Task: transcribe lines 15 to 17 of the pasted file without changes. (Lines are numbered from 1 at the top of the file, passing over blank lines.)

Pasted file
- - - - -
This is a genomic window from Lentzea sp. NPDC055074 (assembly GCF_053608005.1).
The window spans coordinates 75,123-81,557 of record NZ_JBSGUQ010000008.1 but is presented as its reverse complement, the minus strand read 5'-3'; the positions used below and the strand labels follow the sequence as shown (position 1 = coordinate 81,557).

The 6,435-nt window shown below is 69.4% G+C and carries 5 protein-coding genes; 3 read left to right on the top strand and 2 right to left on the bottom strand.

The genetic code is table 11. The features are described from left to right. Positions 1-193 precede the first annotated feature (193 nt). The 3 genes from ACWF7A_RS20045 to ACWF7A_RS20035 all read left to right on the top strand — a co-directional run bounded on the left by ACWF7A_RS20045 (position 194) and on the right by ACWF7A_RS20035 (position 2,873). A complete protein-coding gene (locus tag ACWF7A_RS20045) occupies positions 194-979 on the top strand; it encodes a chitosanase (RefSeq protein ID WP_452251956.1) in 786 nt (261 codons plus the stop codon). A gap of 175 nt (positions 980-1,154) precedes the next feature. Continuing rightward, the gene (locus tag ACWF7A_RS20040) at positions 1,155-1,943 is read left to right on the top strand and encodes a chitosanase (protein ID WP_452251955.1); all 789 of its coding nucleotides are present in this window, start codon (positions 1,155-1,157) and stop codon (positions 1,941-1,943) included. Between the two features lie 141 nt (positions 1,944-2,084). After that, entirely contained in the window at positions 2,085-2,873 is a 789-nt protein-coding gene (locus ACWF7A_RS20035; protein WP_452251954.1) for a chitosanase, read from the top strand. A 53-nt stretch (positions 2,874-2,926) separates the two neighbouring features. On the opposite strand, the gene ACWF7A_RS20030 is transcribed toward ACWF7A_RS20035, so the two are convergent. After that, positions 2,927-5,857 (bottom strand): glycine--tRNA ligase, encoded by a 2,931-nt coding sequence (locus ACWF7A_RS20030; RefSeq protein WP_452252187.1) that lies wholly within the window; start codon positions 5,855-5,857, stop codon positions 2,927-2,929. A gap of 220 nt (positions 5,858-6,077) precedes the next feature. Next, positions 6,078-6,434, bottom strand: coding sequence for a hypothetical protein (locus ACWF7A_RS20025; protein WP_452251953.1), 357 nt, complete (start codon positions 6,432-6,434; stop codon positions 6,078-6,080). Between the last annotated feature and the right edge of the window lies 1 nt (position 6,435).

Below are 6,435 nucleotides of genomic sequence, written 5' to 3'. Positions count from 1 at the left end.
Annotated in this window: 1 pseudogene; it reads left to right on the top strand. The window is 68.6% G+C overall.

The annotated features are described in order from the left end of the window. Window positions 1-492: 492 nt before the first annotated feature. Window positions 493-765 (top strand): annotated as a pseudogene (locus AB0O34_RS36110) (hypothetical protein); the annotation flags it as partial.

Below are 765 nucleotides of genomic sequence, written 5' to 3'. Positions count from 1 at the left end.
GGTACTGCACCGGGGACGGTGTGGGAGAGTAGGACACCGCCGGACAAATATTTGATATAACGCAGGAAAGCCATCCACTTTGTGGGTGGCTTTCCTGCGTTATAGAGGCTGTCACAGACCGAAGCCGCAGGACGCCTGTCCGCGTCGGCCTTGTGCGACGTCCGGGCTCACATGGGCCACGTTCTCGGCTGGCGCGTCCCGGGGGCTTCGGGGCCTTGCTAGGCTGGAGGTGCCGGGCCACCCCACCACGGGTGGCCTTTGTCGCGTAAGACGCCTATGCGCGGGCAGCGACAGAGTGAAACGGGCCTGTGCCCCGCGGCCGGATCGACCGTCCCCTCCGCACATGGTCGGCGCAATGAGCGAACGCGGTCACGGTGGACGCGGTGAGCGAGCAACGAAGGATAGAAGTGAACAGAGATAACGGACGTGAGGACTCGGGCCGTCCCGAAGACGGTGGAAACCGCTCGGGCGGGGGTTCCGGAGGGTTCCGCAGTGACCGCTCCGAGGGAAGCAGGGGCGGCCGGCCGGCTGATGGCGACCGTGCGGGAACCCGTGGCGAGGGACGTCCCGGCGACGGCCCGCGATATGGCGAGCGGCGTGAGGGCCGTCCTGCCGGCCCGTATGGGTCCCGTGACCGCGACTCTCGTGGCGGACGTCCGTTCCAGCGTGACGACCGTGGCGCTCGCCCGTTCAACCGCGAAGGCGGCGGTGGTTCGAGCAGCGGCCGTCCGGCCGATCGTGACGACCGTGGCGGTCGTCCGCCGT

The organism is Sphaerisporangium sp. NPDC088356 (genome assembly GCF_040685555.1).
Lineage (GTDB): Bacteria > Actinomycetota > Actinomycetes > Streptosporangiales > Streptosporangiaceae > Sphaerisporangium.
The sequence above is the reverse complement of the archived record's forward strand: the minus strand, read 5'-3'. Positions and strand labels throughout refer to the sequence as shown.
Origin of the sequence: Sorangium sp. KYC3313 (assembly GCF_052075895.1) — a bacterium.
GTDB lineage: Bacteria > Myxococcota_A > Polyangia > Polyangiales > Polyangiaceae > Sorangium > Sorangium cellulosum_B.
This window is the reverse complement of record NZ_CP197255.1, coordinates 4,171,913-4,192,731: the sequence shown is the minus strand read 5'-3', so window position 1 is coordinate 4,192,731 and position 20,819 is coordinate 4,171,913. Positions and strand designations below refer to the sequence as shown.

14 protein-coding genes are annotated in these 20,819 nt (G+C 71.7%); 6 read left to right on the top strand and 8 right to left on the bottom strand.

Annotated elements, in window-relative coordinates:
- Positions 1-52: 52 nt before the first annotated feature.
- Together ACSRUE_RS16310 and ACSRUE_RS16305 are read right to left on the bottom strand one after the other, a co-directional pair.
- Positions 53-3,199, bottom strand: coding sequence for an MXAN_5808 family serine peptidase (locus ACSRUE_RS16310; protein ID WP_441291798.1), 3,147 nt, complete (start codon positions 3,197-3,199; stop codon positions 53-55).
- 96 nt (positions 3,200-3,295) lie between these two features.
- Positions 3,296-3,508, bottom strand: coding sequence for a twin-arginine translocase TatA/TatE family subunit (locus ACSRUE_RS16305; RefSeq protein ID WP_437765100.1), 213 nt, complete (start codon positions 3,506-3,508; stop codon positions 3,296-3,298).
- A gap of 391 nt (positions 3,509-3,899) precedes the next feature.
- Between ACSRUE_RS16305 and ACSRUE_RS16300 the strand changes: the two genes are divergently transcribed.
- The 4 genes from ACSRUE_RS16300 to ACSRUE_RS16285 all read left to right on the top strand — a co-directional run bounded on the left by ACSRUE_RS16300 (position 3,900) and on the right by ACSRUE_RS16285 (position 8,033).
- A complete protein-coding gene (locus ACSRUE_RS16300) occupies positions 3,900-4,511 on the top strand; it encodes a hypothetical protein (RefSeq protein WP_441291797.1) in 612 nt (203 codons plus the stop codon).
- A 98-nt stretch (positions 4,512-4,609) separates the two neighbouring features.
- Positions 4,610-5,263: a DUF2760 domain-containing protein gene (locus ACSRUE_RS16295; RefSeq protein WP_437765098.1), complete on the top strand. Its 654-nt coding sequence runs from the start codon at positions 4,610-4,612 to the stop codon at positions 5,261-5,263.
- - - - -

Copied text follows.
This window is the reverse complement of record NZ_CP197255.1, coordinates 4,171,913-4,192,731: the sequence shown is the minus strand read 5'-3', so window position 1 is coordinate 4,192,731 and position 20,819 is coordinate 4,171,913. Positions and strand designations below refer to the sequence as shown.

14 protein-coding genes are annotated in these 20,819 nt (G+C 71.7%); 6 read left to right on the top strand and 8 right to left on the bottom strand.

Annotated elements, in window-relative coordinates: